Two weeks ago, Nobel-prize winning cell biologist Tim Hunt created a storm of controversy when he made a comment about how he can’t work with women because he always falls in love with them, or they with him. But why does he think love in the lab is such a problem? Here are four stories of couples who met through science, fell in love, and created a productive scientific collaboration — though not necessarily in that order.
Being in love doesn’t stop a couple from doing research independently. It doesn’t affect the quality of their studies. And anyone who thinks a couple won’t criticize one another’s ideas needs to get out more.
Sometimes, scientist couples even collaborate on a shared project. And like any good scientific collaboration, these couples take advantage of the strengths each partner brings to the table. One may be a better experimentalist, the other may enjoy theory more — but they combine their talents and help one another produce work that is better than either person could do alone.
Jerome Karle and Isabella Lugoski met in their first physical chemistry class at the University of Michigan in 1940. He was in his first year of doctoral work, she was in her last year as an undergraduate, and the magic of alphabetical order made them lab partners. They didn’t hit it off at first.
I walked into the physical chemistry laboratory and there’s a young man in the desk next to mine with his apparatus all set up running his experiment. I don’t think I was very polite about it. I asked him how did he get in here early and have everything all set up. He didn’t like that. So we didn’t talk to each other for a while.
Their relationship got going as they competed for the top grade in that course and they bonded over their mutual interest in chemistry. They married in 1942. By 1946, both of the Karles had earned doctorates in physical chemistry, and, after a stint at the University of Chicago working on the Manhattan Project, moved to Washington DC to join the US Naval Research Laboratory.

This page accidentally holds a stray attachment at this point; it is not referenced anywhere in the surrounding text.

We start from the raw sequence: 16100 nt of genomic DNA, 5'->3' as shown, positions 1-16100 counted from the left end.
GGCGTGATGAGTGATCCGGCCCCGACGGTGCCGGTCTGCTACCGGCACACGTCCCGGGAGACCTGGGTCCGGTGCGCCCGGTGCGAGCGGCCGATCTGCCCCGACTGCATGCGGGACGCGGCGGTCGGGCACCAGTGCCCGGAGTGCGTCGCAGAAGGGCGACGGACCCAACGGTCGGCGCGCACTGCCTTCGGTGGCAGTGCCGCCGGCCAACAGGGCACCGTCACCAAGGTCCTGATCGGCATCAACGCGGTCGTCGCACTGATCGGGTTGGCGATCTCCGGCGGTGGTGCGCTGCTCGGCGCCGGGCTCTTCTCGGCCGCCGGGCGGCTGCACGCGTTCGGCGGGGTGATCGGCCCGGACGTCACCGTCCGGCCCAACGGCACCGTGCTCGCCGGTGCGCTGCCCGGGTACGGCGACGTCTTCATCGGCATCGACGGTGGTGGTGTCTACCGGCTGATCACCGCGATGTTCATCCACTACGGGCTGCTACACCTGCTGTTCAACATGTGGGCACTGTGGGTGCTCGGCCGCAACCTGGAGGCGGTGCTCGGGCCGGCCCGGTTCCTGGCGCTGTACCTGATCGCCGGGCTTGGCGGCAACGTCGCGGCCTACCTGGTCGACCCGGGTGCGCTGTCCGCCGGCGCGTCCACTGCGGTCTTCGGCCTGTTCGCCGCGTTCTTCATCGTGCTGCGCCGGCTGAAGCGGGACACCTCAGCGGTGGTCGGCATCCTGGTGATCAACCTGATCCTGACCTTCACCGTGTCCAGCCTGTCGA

Each specialized in a different aspect of X-ray crystallography: Jerome focused on developing equations that could determine how atoms were arranged inside complex molecules, while Isabella ran practical experiments to test how well the equations worked. Working together, they created what is now called the direct method for determining molecular structures, which has allowed scientists to efficiently study and duplicate complex organic molecules to develop new fuels, heart drugs, antibiotics, antimalarials, and antitoxins.
Jerome Karle was awarded the Nobel Prize for Chemistry in 1985. Although he was disappointed that the Nobel committee had ignored Isabella’s contribution to that work, she was unfazed. At that point, she had already won more awards and prize money for her experimental work than he had.
By the time Steve Nowicki arrived at Peter Marler’s birdsong lab in 1984, Susan Peters had been a research associate at the Rockefeller University’s Center for Field Research for a decade. Nowicki knew her by reputation, a “really brilliant scientist who had written really important papers” on how young birds learned adult songs. Peters was also impressed by Nowicki’s work on the physics of song production: ”I thought it was the best talk I ever heard.”
The two soon became close friends, running together during lunch, sharing their interests in nature, and commiserating about their unsuccessful love lives. Eventually, Peters told me, she realized Nowicki “was far more interesting than anyone else I had ever dated.” They were married in 1986. But they didn’t start collaborating scientifically until they moved to Duke University in 1989.